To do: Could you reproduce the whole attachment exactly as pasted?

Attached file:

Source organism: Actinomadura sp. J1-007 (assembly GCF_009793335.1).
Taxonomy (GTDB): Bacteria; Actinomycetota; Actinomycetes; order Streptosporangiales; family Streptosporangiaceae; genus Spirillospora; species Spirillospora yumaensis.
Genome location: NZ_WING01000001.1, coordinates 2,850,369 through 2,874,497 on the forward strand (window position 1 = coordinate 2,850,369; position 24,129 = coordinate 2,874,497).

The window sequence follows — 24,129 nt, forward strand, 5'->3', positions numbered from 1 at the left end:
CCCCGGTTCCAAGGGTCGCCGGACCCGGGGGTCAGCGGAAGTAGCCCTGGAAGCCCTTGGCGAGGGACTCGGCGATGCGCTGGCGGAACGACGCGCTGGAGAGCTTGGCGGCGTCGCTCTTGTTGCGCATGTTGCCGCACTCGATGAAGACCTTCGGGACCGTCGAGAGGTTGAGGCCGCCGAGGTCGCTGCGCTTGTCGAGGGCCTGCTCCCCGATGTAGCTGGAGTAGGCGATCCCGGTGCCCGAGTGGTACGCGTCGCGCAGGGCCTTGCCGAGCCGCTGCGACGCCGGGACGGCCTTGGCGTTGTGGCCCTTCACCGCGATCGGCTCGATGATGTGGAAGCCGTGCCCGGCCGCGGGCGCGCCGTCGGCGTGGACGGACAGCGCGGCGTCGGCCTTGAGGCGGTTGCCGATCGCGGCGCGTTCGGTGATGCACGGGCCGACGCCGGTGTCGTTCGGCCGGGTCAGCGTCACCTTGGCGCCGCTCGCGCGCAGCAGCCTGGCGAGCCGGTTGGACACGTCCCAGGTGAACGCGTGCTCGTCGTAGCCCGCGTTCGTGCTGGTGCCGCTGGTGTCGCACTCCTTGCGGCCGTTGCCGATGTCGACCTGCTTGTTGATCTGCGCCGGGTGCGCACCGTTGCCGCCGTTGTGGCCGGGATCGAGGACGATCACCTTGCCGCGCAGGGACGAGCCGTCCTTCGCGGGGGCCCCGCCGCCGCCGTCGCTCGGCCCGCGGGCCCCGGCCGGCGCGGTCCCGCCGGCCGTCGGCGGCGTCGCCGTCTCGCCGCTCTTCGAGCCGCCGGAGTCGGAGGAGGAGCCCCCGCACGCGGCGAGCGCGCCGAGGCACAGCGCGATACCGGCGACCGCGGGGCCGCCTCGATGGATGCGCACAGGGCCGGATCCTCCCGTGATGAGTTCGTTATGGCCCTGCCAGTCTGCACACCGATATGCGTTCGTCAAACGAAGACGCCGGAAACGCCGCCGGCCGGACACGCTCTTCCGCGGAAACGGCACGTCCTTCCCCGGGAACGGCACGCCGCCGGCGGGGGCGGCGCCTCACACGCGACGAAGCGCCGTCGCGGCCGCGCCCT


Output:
Source organism: Actinomadura sp. J1-007 (assembly GCF_009793335.1).
Taxonomy (GTDB): Bacteria; Actinomycetota; Actinomycetes; order Streptosporangiales; family Streptosporangiaceae; genus Spirillospora; species Spirillospora yumaensis.
Genome location: NZ_WING01000001.1, coordinates 2,850,369 through 2,874,497 on the forward strand (window position 1 = coordinate 2,850,369; position 24,129 = coordinate 2,874,497).

The window sequence follows — 24,129 nt, forward strand, 5'->3', positions numbered from 1 at the left end:
CCCCGGTTCCAAGGGTCGCCGGACCCGGGGGTCAGCGGAAGTAGCCCTGGAAGCCCTTGGCGAGGGACTCGGCGATGCGCTGGCGGAACGACGCGCTGGAGAGCTTGGCGGCGTCGCTCTTGTTGCGCATGTTGCCGCACTCGATGAAGACCTTCGGGACCGTCGAGAGGTTGAGGCCGCCGAGGTCGCTGCGCTTGTCGAGGGCCTGCTCCCCGATGTAGCTGGAGTAGGCGATCCCGGTGCCCGAGTGGTACGCGTCGCGCAGGGCCTTGCCGAGCCGCTGCGACGCCGGGACGGCCTTGGCGTTGTGGCCCTTCACCGCGATCGGCTCGATGATGTGGAAGCCGTGCCCGGCCGCGGGCGCGCCGTCGGCGTGGACGGACAGCGCGGCGTCGGCCTTGAGGCGGTTGCCGATCGCGGCGCGTTCGGTGATGCACGGGCCGACGCCGGTGTCGTTCGGCCGGGTCAGCGTCACCTTGGCGCCGCTCGCGCGCAGCAGCCTGGCGAGCCGGTTGGACACGTCCCAGGTGAACGCGTGCTCGTCGTAGCCCGCGTTCGTGCTGGTGCCGCTGGTGTCGCACTCCTTGCGGCCGTTGCCGATGTCGACCTGCTTGTTGATCTGCGCCGGGTGCGCACCGTTGCCGCCGTTGTGGCCGGGATCGAGGACGATCACCTTGCCGCGCAGGGACGAGCCGTCCTTCGCGGGGGCCCCGCCGCCGCCGTCGCTCGGCCCGCGGGCCCCGGCCGGCGCGGTCCCGCCGGCCGTCGGCGGCGTCGCCGTCTCGCCGCTCTTCGAGCCGCCGGAGTCGGAGGAGGAGCCCCCGCACGCGGCGAGCGCGCCGAGGCACAGCGCGATACCGGCGACCGCGGGGCCGCCTCGATGGATGCGCACAGGGCCGGATCCTCCCGTGATGAGTTCGTTATGGCCCTGCCAGTCTGCACACCGATATGCGTTCGTCAAACGAAGACGCCGGAAACGCCGCCGGCCGGACACGCTCTTCCGCGGAAACGGCACGTCCTTCCCCGGGAACGGCACGCCGCCGGCGGGGGCGGCGCCTCACACGCGACGAAGCGCCGTCGCGGCCGCGCCCT